Address Lighting Research Center, Rensselaer Polytechnic Institute, Troy, NY, USA. figuem@rpi.edu  
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  Language English Summary Language Original Title  
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  Series Volume Series Issue Edition  
  ISSN 1471-2202 ISBN Medium  
  Area Expedition Conference  
  Notes PMID:19712442; PMCID:PMC2744917 Approved no  
  Call Number IDA @ john @ Serial 285  
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Author Filipski, E.; Li, X.M.; Levi, F. url  doi
openurl 
  Title Disruption of circadian coordination and malignant growth Type Journal Article
  Year 2006 Publication Cancer Causes & Control : CCC Abbreviated Journal Cancer Causes Control  
  Volume 17 Issue 4 Pages 509-514  
  Keywords Human Health; Animals; Biological Clocks; Body Temperature; Cell Cycle Proteins; Cell Line, Tumor; Chronobiology Disorders/*complications/physiopathology; Circadian Rhythm; Corticosterone/blood; DNA-Binding Proteins/metabolism; Jet Lag Syndrome/complications/physiopathology; Lymphocyte Count; Mice; Neoplasm Transplantation; Nuclear Proteins/metabolism; Nuclear Receptor Subfamily 1, Group D, Member 1; Osteosarcoma/*pathology/physiopathology; Pancreatic Neoplasms/*pathology/physiopathology; Period Circadian Proteins; Receptors, Cytoplasmic and Nuclear/metabolism; Suprachiasmatic Nucleus/physiopathology; Transcription Factors/metabolism  
  Abstract Altered circadian rhythms predicted for poor survival in patients with metastatic colorectal or breast cancer. An increased incidence of cancers has been reported in flying attendants and in women working predominantly at night. To explore the contribution of circadian structure to tumor growth we ablated the 24-h rest-activity cycle and markedly altered the rhythms in body temperature, serum corticosterone and lymphocyte count in mice by complete stereotaxic destruction of the suprachiasmatic nuclei (SCN) or by subjecting the mice to experimental chronic jet-lag. Such disruption of circadian coordination significantly accelerated malignant growth in two transplantable tumor models, Glasgow osteosarcoma and Pancreatic adenocarcinoma. The mRNA expression of clock genes per2 and reverb-alpha in controls displayed significant circadian rhythms in the liver (Cosinor, p=0.006 and p=0.003, respectively) and in the tumor (p=0.04 and p<0.001, respectively). Both rhythms were suppressed in the liver and in the tumor of jet lagged mice. This functional disturbance of molecular clock resulted in down regulation of p53 and overexpression of c-Myc, two effects which may favor cancer growth. CONCLUSIONS: These results indicate that circadian system could play an important role in malignant growth control. This should be taken into consideration in cancer prevention and therapy.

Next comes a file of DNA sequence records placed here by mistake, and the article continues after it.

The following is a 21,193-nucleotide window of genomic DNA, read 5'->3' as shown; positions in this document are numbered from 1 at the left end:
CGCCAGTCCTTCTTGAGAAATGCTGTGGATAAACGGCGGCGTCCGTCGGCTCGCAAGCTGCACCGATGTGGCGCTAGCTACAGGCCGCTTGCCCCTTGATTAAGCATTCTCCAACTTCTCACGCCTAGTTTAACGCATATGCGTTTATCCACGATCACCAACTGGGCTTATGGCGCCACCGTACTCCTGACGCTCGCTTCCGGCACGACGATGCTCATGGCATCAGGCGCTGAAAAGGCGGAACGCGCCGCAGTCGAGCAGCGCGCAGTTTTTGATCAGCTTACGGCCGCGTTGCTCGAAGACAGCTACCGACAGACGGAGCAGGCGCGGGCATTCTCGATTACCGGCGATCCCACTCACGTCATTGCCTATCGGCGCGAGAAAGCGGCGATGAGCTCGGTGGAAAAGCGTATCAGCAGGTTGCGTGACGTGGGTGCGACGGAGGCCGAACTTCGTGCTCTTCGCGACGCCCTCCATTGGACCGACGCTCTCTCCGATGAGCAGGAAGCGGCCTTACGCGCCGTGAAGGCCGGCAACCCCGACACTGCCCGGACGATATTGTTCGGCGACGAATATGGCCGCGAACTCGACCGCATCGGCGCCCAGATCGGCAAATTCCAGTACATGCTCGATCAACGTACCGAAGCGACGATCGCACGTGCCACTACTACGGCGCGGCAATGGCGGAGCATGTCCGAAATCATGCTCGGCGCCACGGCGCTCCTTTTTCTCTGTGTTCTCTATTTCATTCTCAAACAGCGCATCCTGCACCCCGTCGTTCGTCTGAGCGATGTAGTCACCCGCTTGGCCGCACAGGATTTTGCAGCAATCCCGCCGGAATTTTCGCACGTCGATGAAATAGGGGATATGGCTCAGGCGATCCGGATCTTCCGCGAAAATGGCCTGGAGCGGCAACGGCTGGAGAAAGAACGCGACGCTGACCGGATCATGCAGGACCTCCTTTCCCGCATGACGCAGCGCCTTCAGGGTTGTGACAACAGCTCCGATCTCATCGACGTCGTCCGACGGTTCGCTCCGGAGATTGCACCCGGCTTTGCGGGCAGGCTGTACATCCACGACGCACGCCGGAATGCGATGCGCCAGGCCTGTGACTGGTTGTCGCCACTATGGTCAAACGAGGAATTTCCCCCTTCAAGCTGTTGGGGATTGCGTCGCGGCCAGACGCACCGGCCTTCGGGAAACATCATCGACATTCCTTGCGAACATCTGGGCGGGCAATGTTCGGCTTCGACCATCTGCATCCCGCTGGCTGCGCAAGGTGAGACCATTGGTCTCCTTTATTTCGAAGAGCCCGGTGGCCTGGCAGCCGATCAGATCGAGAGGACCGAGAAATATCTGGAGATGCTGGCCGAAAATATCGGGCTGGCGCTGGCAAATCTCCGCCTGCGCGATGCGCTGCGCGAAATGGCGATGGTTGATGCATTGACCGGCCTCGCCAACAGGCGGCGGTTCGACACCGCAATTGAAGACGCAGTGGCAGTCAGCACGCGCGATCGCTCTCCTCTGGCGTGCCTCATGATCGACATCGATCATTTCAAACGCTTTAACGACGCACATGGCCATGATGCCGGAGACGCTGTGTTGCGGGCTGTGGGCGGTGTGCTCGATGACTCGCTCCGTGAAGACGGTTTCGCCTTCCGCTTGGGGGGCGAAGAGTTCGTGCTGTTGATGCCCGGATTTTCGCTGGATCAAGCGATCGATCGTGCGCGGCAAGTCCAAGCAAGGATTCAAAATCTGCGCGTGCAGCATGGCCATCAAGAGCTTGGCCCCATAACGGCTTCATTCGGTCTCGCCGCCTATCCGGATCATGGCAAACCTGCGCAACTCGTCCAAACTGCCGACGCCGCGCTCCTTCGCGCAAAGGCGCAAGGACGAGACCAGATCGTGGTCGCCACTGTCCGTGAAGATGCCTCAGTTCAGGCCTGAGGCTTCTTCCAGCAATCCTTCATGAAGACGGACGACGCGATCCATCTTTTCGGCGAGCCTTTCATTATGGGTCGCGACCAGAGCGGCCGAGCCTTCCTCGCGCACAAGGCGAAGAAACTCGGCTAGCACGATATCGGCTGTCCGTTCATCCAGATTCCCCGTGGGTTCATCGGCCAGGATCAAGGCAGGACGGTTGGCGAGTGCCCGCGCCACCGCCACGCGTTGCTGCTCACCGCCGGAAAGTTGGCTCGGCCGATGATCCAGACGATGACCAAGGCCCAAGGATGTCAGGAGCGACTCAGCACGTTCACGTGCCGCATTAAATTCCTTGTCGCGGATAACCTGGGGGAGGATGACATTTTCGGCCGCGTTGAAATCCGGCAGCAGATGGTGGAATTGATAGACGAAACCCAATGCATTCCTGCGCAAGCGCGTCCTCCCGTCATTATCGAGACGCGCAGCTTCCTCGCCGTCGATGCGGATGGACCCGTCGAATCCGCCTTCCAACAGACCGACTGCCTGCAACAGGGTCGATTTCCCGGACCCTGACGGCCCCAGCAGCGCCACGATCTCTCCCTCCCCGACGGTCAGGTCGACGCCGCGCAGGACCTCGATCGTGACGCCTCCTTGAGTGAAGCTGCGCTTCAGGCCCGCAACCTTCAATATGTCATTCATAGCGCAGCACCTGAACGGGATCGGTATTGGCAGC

Address INSERM E 354 Cancer Chronotherapeutics, Hopital Paul Brousse, Villejuif, France. filipski@vjf.inserm.fr  
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  Language English Summary Language Original Title  
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  Series Volume Series Issue Edition  
  ISSN 0957-5243 ISBN Medium  
  Area Expedition Conference  
  Notes PMID:16596304 Approved no  
  Call Number LoNNe @ kagoburian @ Serial 748